“Our Congregational tradition emphasizes education, and theater lifts the spirit and educates us by giving us a greater sense of connection between what God is doing in the world and how we are dealing with our relationships with each other,” he said.
“Waiting for the Parade” will be performed at 8 p.m. Thursdays, Fridays and Saturdays through Feb. 15, and at 2 p.m. Sunday, Feb. 26, in the Amanda Scott Room of the church, 540 S. Commonwealth Ave. Tickets are $15, $12 for students and seniors. Admission to tonight’s performance, a second gala tribute to founder Ward, is $25 to benefit the church. Curtain time tonight is 7:30; a reception and light supper follow the performance. For information and reservations, phone (213) 385-1341.
* The Rev. Paul Egertson will be installed as bishop of the Southern California West Synod of the Evangelical Lutheran Church in America at St. Stephen’s Church in Granada Hills at 4 p.m. Sunday. A reception follows. The church is at 15950 Chatsworth St. (818) 891-1759. Egertson was most recently pastor of St. Matthew’s Evangelical Lutheran Church in North Hollywood.
* St. Augustine Catholic Church in Culver City continues its diamond jubilee year celebration with a solemn Mass of thanksgiving at 3 p.m. Sunday, Feb. 5. Cardinal Roger M. Mahony will preside. A reception follows. 3850 Jasmine Ave. (310) 838-2477.
* St. James Episcopal Church in Los Angeles will host more than 100 lay and clerical visitors from churches throughout the western United States when it opens its doors to the denomination’s 1995 National Stewardship Conference from Friday, Feb. 10, through Sunday, Feb. 12. The gathering is designed to develop diocesan and parish leaders who will boost Christian giving and financial support. For information about the conference, phone (213) 388-3417.
* Skipp Porteous, president of the Institute for First Amendment Studies in Massachusetts, will speak at Neighborhood Church in Pasadena tonight at 7:30 on “The Growing Power and Challenge of the Christian Right.” Porteous’ visit is being sponsored by the Unitarian Universalist Service Committee. Neighborhood Church is at 301 North Orange Grove Blvd.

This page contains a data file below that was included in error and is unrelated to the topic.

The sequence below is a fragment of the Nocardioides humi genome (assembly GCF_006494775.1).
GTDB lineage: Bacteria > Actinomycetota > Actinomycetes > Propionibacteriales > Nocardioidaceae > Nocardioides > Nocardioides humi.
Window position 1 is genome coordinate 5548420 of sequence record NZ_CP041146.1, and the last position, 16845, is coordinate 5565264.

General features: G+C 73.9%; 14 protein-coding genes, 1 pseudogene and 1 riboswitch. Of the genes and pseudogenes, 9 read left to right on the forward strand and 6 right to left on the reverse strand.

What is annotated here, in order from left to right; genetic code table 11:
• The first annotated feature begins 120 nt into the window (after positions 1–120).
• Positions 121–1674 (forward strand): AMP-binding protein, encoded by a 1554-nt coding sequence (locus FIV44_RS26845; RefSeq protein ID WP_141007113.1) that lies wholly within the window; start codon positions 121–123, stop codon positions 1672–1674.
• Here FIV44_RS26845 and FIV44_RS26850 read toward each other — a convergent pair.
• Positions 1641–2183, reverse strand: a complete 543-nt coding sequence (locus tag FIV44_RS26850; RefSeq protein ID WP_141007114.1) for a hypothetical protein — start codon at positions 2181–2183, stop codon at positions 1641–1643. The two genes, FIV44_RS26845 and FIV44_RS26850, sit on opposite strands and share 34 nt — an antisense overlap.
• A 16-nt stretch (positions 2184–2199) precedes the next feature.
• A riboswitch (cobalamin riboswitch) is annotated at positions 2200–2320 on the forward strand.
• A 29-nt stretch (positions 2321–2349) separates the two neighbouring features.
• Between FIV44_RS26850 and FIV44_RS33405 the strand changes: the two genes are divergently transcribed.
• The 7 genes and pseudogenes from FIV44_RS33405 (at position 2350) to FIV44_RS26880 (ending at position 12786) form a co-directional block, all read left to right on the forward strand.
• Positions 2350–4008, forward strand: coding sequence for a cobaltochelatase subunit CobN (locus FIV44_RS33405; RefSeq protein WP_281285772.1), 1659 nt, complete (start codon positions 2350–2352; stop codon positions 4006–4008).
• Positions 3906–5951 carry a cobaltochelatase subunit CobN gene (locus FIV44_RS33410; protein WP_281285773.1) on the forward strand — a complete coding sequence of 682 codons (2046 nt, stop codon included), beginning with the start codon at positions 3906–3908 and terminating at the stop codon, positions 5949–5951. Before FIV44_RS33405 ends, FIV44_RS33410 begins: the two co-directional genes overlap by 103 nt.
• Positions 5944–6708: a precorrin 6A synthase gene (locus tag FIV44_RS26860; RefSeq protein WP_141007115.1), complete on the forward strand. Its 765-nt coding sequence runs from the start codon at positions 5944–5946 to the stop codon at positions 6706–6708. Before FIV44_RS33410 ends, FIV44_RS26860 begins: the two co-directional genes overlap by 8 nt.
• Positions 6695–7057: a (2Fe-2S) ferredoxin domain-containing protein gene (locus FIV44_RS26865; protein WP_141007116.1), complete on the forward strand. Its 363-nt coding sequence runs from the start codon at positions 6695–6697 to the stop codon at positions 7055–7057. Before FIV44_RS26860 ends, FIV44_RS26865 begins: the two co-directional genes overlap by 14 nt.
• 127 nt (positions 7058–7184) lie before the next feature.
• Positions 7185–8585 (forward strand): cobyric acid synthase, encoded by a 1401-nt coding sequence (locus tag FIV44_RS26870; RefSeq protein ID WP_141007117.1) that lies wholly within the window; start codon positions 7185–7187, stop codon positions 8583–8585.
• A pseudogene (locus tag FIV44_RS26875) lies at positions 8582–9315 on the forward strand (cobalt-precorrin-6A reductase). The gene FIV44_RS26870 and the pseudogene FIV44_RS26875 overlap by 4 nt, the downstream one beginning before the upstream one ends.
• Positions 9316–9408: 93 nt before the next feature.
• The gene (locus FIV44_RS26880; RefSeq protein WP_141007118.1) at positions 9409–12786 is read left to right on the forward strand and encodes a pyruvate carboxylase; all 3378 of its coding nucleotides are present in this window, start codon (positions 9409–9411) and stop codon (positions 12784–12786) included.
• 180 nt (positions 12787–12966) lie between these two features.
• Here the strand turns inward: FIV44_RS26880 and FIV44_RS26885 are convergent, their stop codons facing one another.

* L.A. Shanti offers a free Spanish-language weekend workshop Feb. 11-12 for people affected by HIV and AIDS. Facilitators at Vidas Positivas will help participants express their feelings and will make available information about nutrition, exercise, medical treatment, alternative therapies and available resources. As part of the seminar, participants will have the opportunity to join a continuing support group. HIV-positive people who enroll early may arrange free transportation and childcare. Attendance is confidential. For information, phone (213) 962-8197, Ext. 322, or (818) 908-8849.
* The University of Judaism’s 1995 public lecture series begins at 8 p.m. Thursday with USC law professor Susan Estrich speaking on “The Resurgence of Republicanism and the Christian Right in American Politics: What Is the Jewish Stake?” William Kristol, chairman of the Project for the Republican Future and former chief of staff for Vice President Dan Quayle and Secretary of Education William Bennett, will respond. Other speakers include Tikkun magazine editor Michael Lerner on March 9, theologian Rabbi Harold Schulweis on March 23, Brandeis University professor Gary Tobin on April 6 and author and talk show host Dennis Prager on April 30. Series tickets are $110, $175 for sponsors who receive preferred seating and attend pre-lecture dinners. (310) 476-9777, Ext. 244.
* “The Miracle on Intervale Avenue,” a film that chronicles the story of a synagogue struggling to survive in the South Bronx, will be screened by the Jewish Historical Society of Southern California at 2 p.m. Sunday at the Jewish Community Building. A presentation by former South Bronx resident Irving Allen follows. Admission is $5. 6505 Wilshire Blvd., Los Angeles. (213) 653-7740.